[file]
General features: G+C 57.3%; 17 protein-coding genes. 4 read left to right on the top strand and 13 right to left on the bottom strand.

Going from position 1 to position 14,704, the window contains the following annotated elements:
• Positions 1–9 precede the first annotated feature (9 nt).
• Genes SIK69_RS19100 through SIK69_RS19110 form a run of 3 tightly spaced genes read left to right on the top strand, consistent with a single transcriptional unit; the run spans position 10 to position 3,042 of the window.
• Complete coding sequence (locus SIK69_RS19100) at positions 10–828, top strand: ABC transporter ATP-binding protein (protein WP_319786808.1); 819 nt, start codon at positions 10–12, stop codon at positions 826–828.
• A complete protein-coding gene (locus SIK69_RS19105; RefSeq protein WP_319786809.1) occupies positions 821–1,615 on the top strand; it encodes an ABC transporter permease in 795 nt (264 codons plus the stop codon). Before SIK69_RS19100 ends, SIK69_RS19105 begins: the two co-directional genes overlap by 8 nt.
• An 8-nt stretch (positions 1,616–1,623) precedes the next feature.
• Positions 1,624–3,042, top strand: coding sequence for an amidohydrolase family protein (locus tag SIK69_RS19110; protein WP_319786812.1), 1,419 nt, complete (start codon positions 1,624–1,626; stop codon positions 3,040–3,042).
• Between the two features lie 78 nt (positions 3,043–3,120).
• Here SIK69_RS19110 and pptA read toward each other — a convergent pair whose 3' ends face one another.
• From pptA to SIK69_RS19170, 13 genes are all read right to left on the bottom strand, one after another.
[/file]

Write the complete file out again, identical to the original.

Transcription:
General features: G+C 57.3%; 17 protein-coding genes. 4 read left to right on the top strand and 13 right to left on the bottom strand.

Going from position 1 to position 14,704, the window contains the following annotated elements:
• Positions 1–9 precede the first annotated feature (9 nt).
• Genes SIK69_RS19100 through SIK69_RS19110 form a run of 3 tightly spaced genes read left to right on the top strand, consistent with a single transcriptional unit; the run spans position 10 to position 3,042 of the window.
• Complete coding sequence (locus SIK69_RS19100) at positions 10–828, top strand: ABC transporter ATP-binding protein (protein WP_319786808.1); 819 nt, start codon at positions 10–12, stop codon at positions 826–828.
• A complete protein-coding gene (locus SIK69_RS19105; RefSeq protein WP_319786809.1) occupies positions 821–1,615 on the top strand; it encodes an ABC transporter permease in 795 nt (264 codons plus the stop codon). Before SIK69_RS19100 ends, SIK69_RS19105 begins: the two co-directional genes overlap by 8 nt.
• An 8-nt stretch (positions 1,616–1,623) precedes the next feature.
• Positions 1,624–3,042, top strand: coding sequence for an amidohydrolase family protein (locus tag SIK69_RS19110; protein WP_319786812.1), 1,419 nt, complete (start codon positions 1,624–1,626; stop codon positions 3,040–3,042).
• Between the two features lie 78 nt (positions 3,043–3,120).
• Here SIK69_RS19110 and pptA read toward each other — a convergent pair whose 3' ends face one another.
• From pptA to SIK69_RS19170, 13 genes are all read right to left on the bottom strand, one after another.